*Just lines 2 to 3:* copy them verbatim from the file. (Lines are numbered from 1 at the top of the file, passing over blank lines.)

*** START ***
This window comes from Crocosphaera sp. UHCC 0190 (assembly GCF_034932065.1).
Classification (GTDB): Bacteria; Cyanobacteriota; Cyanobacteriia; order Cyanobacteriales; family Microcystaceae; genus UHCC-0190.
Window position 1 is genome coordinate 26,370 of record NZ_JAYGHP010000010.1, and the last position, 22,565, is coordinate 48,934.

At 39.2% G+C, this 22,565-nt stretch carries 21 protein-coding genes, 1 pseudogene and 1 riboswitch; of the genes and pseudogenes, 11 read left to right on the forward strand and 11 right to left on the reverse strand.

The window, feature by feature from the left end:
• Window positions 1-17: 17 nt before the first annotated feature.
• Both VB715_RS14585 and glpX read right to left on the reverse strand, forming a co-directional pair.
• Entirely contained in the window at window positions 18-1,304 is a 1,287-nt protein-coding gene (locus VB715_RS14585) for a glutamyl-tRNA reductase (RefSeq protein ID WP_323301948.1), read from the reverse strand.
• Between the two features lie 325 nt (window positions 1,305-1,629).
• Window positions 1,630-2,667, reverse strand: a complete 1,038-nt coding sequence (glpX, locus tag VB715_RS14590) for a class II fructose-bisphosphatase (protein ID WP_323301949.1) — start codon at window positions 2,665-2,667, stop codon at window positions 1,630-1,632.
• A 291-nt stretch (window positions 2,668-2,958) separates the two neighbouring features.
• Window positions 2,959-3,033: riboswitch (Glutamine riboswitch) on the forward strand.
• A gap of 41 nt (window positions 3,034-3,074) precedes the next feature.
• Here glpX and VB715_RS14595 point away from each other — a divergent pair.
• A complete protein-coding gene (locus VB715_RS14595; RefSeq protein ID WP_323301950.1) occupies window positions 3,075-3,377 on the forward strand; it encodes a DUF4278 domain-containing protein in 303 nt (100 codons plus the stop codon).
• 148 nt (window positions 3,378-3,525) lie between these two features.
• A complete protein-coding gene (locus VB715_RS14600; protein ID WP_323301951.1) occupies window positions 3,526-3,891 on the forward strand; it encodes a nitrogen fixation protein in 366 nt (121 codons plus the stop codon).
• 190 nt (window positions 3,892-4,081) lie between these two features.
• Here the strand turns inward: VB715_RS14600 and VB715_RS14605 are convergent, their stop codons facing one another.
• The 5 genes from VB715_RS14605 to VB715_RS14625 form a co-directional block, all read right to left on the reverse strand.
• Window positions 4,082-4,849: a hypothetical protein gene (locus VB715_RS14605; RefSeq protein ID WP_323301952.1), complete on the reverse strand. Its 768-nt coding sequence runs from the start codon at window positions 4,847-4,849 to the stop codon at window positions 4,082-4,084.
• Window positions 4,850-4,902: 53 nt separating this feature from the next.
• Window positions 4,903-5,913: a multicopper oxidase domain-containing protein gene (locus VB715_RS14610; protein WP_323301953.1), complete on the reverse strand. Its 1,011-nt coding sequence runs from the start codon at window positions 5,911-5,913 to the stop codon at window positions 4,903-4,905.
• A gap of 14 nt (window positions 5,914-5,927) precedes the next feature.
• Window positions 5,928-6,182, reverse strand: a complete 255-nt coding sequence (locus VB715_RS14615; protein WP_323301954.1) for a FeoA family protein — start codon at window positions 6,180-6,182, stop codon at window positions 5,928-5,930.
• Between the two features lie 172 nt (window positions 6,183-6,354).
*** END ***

Classification (GTDB): Bacteria; Cyanobacteriota; Cyanobacteriia; order Cyanobacteriales; family Microcystaceae; genus UHCC-0190.
Window position 1 is genome coordinate 26,370 of record NZ_JAYGHP010000010.1, and the last position, 22,565, is coordinate 48,934.